This story started with a trip on the Clinton River Trail through Rochester Hills. The trail crosses Crooks Road midblock. There’s a stop sign for the trail users and a crosswalk, but no stop sign for road users.
There’s another sign for trail users: Cross traffic does not stop.
This is odd for two reasons. First, it’s not the intended use of this sign according to the Manual on Uniform Traffic Control Devices (MUTCD). These signs are for two-way stops that users might mistake as four-way. That’s not the case here.
But secondly, road users are supposed to stop when a user is in the crosswalk. If you’re going to invest in signs, shouldn’t they tell the motorists to yield to those in the crosswalk?
Not in Rochester Hills
Most cities adopt the Uniform Traffic Code (UTC) in their city ordinances which includes a provision for motorists and other road users yielding to pedestrians.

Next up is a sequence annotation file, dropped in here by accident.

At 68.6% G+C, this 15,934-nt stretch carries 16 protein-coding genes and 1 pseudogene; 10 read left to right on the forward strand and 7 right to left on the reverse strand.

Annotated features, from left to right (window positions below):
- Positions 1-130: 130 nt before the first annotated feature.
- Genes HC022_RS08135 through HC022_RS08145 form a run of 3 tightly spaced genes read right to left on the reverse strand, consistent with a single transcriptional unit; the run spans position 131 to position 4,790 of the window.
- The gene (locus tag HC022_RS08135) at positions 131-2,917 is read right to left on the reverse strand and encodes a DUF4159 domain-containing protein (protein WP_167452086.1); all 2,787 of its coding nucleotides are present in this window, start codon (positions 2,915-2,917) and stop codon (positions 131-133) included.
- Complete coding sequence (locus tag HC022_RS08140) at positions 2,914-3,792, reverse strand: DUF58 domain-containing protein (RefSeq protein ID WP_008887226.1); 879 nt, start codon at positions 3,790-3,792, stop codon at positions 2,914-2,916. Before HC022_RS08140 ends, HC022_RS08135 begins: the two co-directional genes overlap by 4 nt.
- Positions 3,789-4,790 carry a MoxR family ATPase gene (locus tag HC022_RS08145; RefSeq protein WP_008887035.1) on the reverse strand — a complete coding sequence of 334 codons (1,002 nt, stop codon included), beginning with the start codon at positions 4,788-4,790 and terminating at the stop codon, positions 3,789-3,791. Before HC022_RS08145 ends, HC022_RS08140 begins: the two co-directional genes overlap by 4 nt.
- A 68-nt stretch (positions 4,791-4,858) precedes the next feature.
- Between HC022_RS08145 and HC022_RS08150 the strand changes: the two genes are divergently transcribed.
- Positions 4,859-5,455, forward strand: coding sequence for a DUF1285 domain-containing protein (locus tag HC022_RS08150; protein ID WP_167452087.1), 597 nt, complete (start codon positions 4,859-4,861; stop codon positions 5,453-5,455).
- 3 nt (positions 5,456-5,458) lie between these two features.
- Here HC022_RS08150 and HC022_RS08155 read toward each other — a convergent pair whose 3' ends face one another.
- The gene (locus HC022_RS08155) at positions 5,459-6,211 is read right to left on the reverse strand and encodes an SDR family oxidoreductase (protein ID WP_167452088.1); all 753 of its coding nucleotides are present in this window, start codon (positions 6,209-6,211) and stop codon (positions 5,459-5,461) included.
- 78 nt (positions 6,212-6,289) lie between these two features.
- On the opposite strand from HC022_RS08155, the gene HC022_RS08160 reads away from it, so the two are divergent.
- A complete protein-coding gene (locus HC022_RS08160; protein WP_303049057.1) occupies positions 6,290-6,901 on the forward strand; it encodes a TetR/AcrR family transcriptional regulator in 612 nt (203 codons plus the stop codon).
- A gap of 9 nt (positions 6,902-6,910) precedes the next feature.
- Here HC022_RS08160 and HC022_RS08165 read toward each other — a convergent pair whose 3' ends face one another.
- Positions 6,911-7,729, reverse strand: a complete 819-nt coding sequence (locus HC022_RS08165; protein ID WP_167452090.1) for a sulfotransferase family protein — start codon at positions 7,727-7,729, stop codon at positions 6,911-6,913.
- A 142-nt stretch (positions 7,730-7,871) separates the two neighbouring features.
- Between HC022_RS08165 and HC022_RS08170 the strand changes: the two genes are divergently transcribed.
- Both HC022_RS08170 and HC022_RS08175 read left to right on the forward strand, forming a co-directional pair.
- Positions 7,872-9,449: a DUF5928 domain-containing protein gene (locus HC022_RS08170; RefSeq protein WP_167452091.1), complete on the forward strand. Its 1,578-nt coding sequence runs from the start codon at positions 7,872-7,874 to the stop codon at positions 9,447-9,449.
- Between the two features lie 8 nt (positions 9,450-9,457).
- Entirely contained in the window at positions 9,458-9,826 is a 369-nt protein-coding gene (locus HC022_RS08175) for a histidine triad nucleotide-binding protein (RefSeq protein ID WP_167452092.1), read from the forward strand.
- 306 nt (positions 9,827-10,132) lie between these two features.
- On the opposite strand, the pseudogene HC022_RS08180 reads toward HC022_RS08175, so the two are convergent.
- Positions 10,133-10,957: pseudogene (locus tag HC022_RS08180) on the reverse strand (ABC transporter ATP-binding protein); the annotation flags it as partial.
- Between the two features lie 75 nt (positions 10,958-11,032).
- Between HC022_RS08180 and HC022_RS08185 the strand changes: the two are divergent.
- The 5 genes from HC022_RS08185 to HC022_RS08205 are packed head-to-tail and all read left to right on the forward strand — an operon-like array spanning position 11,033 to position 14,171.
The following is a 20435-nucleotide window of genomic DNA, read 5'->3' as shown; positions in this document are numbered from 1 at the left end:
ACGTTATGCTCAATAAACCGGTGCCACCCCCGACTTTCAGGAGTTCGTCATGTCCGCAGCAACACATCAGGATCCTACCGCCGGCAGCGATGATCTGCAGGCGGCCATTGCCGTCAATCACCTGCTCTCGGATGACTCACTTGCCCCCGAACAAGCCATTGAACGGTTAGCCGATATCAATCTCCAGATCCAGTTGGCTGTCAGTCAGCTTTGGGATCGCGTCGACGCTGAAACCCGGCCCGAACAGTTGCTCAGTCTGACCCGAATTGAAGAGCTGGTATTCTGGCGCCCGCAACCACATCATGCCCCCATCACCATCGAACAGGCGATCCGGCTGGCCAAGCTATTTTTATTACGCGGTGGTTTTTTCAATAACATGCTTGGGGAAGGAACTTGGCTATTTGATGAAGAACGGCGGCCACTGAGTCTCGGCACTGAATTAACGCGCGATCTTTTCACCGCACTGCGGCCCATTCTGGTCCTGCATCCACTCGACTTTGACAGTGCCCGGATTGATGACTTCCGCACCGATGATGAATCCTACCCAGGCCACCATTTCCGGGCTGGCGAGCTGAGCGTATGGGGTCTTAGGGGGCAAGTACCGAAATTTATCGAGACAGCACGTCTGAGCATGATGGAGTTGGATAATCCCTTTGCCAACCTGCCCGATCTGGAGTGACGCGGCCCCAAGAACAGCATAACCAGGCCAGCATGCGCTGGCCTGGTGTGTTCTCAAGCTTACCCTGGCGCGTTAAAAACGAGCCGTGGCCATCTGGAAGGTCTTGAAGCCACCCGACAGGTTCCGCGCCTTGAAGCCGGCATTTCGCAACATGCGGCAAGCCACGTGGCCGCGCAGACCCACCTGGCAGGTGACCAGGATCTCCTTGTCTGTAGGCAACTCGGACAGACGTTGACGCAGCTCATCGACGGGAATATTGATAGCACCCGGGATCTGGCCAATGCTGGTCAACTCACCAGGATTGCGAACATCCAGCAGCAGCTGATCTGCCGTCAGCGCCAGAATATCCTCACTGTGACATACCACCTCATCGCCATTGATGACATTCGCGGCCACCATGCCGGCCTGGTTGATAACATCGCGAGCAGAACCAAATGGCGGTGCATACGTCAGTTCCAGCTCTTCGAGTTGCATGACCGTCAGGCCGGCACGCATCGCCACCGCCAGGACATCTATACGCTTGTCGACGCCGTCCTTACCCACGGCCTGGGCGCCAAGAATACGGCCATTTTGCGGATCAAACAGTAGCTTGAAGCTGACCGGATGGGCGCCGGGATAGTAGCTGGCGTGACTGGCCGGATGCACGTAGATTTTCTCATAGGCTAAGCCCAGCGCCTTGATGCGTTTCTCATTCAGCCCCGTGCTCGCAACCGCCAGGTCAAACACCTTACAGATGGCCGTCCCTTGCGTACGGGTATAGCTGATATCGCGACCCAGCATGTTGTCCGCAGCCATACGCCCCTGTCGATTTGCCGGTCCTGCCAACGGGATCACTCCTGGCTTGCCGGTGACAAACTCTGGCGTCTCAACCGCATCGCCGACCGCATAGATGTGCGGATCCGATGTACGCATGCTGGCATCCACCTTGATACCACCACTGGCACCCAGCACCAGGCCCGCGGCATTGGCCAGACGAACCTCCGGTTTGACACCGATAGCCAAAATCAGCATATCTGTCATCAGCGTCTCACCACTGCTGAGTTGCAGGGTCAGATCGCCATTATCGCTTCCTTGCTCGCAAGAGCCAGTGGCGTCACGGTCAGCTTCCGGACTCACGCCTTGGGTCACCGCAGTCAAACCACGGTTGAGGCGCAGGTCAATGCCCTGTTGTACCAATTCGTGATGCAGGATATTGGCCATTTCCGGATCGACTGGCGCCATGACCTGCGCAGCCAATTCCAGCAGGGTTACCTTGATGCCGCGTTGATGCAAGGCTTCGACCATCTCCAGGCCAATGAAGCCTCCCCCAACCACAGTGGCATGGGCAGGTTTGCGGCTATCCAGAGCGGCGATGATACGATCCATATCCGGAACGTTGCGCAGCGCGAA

The Rochester Hills City Council did just update these ordinances and included the Michigan Vehicle Code, but they must have overlooked the Uniform Traffic Code. Or did they?
What does this mean?
In Michigan, the “rules of the road” have been divided between the Michigan Vehicle Code and the Uniform Traffic Code. Among many other rules, the Uniform Traffic Code includes:
- Road users yielding to pedestrians in the crosswalks (Note that state law requires yielding to pedestrians and bicycles only when turning through a crosswalk.)
- Prohibiting jaywalking and hitchhiking
- Prohibiting littering on streets
- Prohibiting driving on sidewalks
- Requiring pedestrians to yield to vehicles outside of crosswalks
- Requiring vehicle drivers to exercise due care around pedestrians, but especially children
- Treating skateboarders, roller skaters, or in-line skaters as pedestrians and prohibiting them from roads
We’re not suggesting you try all these, but if you are struck by a car that fails to yield on a trail crossing in Rochester Hills, don’t expect city ordinances to help.
As for the rest of the Clinton River Trail, Auburn Hills, Pontiac, and Rochester have adopted the Uniform Traffic Code. Sylvan Lake has not.